3 Combined Training Trafficking Lesson Plan. Once an Asylum Officer suspects that an applicant has been or is currently being trafficked, he or she should ask follow-up questions to elicit more information without alerting the applicant or any individuals accompanying the applicant ofthe concern. Facts related to the suspected trafficking should be documented in the interview notes. The AO should specifically annotate whether he or she thinks the applicant is currently a victim oftrafficking who may be in imminent danger and/or has been trafficked in the past and is no longer in imminent danger. Ifthe applicant is a minor, the AO should consult Section III.B.l, Children Filing as Principal Asylum Applicants, to ensure that his or her inquiry is child sensitive and that it includes questions concerning the minor applicant's care and custody situation, as well as whether the parents are aware ofand approve ofthe asylum application. Step 2- Notification: Once the Asylum Officer has identified through line of inquiry indicators that an applicant has been or continues to be a victim oftrafficking, the Asylum Officer must alert and discuss the suspicion and indicators oftrafficking with the designated SAO POC. The AO should complete the "Victims oftrafficking Memo to File," located at the end ofthe RAIO Combined Training Trafficking Lesson Plan, and provide an electronic copy to the SAOPOC. Ifthe potential victim is a minor principal applicant, Asylum Office management must be alerted and the case must be reported to the HQASM QA mailbox. See Section III.B.l, Children Filing as Principal Asylum Applicants. As all minor principal applicants' cases must come to HQASM for QA review, HQASM will instruct on whether the Asylum Office should proceed with drafting an assessment and submitting a QA referral packet or whether the Asylum Office should postpone such action while issues related to the minor's care and custody situation are being addressed. Step 3- Referral: The Asylum SAO POC will determine the timing and method ofa referral to ICE in the case ofa possible victim oftrafficking based on whether he or she believes the applicant is currently being trafficked and faces any imminent danger. In instances where the AO and SAO POC believe the applicant is currently a victim of trafficking and is possibly in danger, referral to ICE is immediate. 1) The SAO POC makes a referral to ICE by phone while the applicant is still in the Asylum Office. 2) The SAO POC relays the indicators oftrafficking to the ICE agent and together they form a plan for action. 3) The applicant should not be alerted to the fact that an ICE agent is being called, unless the SAO POC can confmn that the applicant is not in danger and is not accompanied by anyone who poses a risk to the applicant. The timing and method of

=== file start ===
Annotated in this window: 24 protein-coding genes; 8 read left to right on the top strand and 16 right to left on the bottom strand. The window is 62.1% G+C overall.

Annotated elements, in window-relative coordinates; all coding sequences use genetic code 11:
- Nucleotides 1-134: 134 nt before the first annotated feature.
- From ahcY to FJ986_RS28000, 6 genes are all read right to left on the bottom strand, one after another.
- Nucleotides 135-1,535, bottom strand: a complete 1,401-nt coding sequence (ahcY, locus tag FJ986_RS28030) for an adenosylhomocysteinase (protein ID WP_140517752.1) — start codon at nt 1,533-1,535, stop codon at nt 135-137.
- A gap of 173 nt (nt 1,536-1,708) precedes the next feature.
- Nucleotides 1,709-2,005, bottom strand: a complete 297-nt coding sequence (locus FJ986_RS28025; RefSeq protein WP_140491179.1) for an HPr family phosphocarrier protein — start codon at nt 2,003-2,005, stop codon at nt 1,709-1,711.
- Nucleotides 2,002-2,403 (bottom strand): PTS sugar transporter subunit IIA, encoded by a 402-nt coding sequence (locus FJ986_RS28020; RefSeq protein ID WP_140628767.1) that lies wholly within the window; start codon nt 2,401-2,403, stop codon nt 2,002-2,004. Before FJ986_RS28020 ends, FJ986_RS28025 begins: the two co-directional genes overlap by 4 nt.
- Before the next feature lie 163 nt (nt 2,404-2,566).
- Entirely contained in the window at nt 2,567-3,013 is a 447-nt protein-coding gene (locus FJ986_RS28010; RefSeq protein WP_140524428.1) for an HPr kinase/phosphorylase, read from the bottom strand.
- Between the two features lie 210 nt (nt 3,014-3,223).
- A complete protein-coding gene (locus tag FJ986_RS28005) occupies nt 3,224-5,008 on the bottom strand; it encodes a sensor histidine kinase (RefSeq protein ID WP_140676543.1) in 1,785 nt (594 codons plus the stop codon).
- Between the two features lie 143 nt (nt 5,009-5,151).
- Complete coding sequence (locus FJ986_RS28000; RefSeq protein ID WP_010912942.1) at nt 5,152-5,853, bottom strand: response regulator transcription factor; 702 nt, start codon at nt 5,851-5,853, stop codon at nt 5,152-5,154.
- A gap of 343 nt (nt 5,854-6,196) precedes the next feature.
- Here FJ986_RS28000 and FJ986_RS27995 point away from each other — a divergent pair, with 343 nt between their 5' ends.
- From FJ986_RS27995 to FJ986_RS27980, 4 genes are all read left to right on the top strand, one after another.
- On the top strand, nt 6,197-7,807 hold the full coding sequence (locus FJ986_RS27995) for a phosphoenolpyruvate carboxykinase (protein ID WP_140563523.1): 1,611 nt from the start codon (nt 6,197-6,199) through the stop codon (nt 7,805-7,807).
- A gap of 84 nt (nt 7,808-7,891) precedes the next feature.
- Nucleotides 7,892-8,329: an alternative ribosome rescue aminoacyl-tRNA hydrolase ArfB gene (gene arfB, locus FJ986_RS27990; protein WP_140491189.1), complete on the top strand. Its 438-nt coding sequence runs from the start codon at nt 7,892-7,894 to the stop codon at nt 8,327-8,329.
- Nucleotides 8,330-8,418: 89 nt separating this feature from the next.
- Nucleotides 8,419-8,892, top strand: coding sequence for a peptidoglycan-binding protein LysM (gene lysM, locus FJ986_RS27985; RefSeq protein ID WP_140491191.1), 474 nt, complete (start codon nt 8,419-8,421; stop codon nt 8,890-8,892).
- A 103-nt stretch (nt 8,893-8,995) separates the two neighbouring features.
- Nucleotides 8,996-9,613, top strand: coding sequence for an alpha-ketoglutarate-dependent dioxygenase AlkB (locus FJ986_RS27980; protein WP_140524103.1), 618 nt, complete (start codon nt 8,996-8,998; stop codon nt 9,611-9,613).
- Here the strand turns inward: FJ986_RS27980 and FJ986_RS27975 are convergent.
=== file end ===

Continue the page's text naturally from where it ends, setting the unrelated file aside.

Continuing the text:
4 the ICE response will vary based on the AO's and SAO POC's perception ofthe imminent risk faced by the applicant. Further, the overall accessibility of ICE units may vary nationwide. 4) The SAO POC must use the following means, in the order listed below, to ensure an immediate verbal referral to an ICE agent in these situations. o Call the individual field office's pre-established ICE POC, the Supervisor of an ICE Human Trafficking and Smuggling Unit, located in the proximity of the Asylum Office. o If the ICE POC is not responsive, call the ICE National Directory (X- Sector) at XSector and ask to speak with the supervisor ofthe Human Trafficking and Smuggling Unit in that city. IfX-Sector does not have that information, the SAO POC should request the duty agent in the closest ICE field office. o Ifthe SAO POC is unable to reach an agent through either ofthese mechanisms, he or she should contact the Trafficking POC at HQASM. Note: Ifthe potential applicant is a minor, ICE's internal policy dictates that they respond immediately regardless ofwhether the individual is in a dangerous situation. In instances where the AO and the SAO POC do not believe that the applicant is currently being trafficked and is not in imminent danger, the referral to ICE will involve the SAO POC sending the local ICE Assistant Special Agent in Charge (ASAC) a copy of the memo to file via or fax for his or her records. Ifthe applicant's case has already been investigated by ICE, there would be no need to refer the case, unless the affmnative asylum interview revealed information that raised new or additional concerns. In addition to notifying ICE, the Trafficking Victims Protection Act (TVPA) requires that federal, state, and local officials notify the Department of Health and Human Services (HHS) within 24 hours ofthe discovery of a person who is under 18 years of age (whether accompanied or not) who may be a victim of a severe form of trafficking in persons. 1 This is so that HHS can provide interim assistance to any such individual. IfAsylum Officers encounter an asylum applicant under 18 years ofage whom they discover may be a victim of a severe form of trafficking in persons, they should inform their office's POC for unaccompanied alien children's issues (UAC POC). The UAC POC must send an to the HHS Office of Refugee Resettlement (ORR) at or call An should contain as much ofthe following information as possible: 1 TVPA 107(b)(l)(G); 22 USC 7705(b)91)(G).